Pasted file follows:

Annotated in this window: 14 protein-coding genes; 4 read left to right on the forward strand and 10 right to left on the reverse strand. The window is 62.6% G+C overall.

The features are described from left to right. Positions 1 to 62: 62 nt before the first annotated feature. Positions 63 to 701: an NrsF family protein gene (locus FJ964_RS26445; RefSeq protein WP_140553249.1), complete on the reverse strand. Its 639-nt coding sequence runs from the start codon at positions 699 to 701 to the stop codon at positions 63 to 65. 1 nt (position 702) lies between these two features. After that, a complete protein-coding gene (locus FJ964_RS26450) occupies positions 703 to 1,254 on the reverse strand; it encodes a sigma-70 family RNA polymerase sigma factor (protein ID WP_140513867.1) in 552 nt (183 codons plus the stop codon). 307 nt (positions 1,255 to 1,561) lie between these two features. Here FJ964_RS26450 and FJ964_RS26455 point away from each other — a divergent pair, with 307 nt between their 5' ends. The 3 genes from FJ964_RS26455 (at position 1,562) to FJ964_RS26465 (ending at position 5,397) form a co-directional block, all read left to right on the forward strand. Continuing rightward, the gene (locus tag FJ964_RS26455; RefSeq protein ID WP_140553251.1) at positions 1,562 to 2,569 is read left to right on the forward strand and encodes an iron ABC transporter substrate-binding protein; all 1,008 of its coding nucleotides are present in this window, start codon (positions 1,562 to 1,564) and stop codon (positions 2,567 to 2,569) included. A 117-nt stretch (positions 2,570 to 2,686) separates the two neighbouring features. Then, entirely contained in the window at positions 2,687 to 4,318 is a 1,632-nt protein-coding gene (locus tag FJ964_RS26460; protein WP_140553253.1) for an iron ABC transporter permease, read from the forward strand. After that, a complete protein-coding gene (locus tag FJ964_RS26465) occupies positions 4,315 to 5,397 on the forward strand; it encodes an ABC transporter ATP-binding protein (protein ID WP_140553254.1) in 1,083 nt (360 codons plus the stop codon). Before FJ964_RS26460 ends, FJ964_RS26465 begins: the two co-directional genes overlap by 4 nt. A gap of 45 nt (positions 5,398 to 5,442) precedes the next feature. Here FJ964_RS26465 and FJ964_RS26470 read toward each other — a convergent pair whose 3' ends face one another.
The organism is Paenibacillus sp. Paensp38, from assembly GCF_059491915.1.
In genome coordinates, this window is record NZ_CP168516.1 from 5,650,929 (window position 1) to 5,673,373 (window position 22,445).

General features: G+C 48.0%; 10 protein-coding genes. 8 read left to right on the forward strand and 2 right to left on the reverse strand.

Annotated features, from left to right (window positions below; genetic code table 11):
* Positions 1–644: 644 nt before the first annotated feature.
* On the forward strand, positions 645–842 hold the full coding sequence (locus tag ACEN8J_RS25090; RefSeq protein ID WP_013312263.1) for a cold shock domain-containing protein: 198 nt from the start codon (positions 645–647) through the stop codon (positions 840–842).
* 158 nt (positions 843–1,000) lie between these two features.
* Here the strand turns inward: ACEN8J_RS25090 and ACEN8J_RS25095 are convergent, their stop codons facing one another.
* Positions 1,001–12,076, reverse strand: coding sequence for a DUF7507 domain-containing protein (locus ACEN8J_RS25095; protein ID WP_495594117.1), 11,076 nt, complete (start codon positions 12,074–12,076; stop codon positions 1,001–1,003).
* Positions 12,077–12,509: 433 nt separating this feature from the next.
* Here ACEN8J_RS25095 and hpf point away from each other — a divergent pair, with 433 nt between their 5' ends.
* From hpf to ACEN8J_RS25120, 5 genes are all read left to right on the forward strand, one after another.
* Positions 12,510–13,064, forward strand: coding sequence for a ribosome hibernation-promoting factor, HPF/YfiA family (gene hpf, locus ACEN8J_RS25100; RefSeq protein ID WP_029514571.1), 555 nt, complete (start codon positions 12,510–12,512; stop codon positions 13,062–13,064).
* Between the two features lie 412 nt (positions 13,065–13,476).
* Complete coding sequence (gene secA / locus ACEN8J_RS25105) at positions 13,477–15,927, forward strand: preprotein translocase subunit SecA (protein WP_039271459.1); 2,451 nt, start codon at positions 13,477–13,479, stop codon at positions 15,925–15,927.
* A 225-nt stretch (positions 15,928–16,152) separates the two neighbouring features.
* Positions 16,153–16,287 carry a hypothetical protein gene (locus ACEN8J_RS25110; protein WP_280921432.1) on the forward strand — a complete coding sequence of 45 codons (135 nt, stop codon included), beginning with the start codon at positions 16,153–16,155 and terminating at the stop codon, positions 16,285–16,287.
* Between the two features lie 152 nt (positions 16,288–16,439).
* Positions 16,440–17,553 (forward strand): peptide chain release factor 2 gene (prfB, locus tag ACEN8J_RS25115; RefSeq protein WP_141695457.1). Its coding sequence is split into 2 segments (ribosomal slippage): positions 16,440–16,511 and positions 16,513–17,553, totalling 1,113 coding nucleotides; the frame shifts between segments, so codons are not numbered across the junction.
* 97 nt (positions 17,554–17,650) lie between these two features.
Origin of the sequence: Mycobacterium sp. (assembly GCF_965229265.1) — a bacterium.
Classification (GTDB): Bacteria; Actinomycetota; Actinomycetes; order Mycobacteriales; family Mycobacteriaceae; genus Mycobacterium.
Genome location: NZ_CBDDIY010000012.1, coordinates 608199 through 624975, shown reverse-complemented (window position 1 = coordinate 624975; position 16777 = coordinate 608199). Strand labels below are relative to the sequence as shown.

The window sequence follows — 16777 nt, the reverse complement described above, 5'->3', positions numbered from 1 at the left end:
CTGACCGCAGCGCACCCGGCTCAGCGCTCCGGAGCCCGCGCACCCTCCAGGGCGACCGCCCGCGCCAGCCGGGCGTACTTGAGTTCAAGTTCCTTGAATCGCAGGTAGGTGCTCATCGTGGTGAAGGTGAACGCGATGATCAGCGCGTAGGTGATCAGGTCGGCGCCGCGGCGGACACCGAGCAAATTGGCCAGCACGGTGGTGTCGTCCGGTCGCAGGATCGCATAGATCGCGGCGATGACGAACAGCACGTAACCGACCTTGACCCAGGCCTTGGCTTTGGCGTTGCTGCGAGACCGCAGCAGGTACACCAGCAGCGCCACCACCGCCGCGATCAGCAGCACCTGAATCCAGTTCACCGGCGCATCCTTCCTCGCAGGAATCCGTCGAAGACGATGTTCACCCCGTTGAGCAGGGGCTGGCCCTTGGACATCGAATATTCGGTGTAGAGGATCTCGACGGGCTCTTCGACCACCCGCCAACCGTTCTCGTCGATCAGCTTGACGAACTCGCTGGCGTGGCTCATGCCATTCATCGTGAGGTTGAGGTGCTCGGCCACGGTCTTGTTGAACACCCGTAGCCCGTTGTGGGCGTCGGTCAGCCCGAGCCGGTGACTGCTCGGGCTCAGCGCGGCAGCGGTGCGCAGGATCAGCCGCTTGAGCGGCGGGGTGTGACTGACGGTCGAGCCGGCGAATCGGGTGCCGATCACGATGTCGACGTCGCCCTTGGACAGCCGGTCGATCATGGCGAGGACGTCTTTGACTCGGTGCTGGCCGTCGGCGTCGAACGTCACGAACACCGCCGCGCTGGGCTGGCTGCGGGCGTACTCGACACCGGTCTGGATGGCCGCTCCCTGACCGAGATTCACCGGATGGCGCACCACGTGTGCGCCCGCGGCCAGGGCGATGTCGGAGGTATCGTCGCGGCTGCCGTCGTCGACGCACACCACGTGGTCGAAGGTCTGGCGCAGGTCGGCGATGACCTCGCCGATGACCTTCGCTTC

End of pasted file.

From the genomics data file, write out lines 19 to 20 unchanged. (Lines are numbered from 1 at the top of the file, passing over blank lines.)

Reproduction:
* Positions 16,153–16,287 carry a hypothetical protein gene (locus ACEN8J_RS25110; protein WP_280921432.1) on the forward strand — a complete coding sequence of 45 codons (135 nt, stop codon included), beginning with the start codon at positions 16,153–16,155 and terminating at the stop codon, positions 16,285–16,287.
* Between the two features lie 152 nt (positions 16,288–16,439).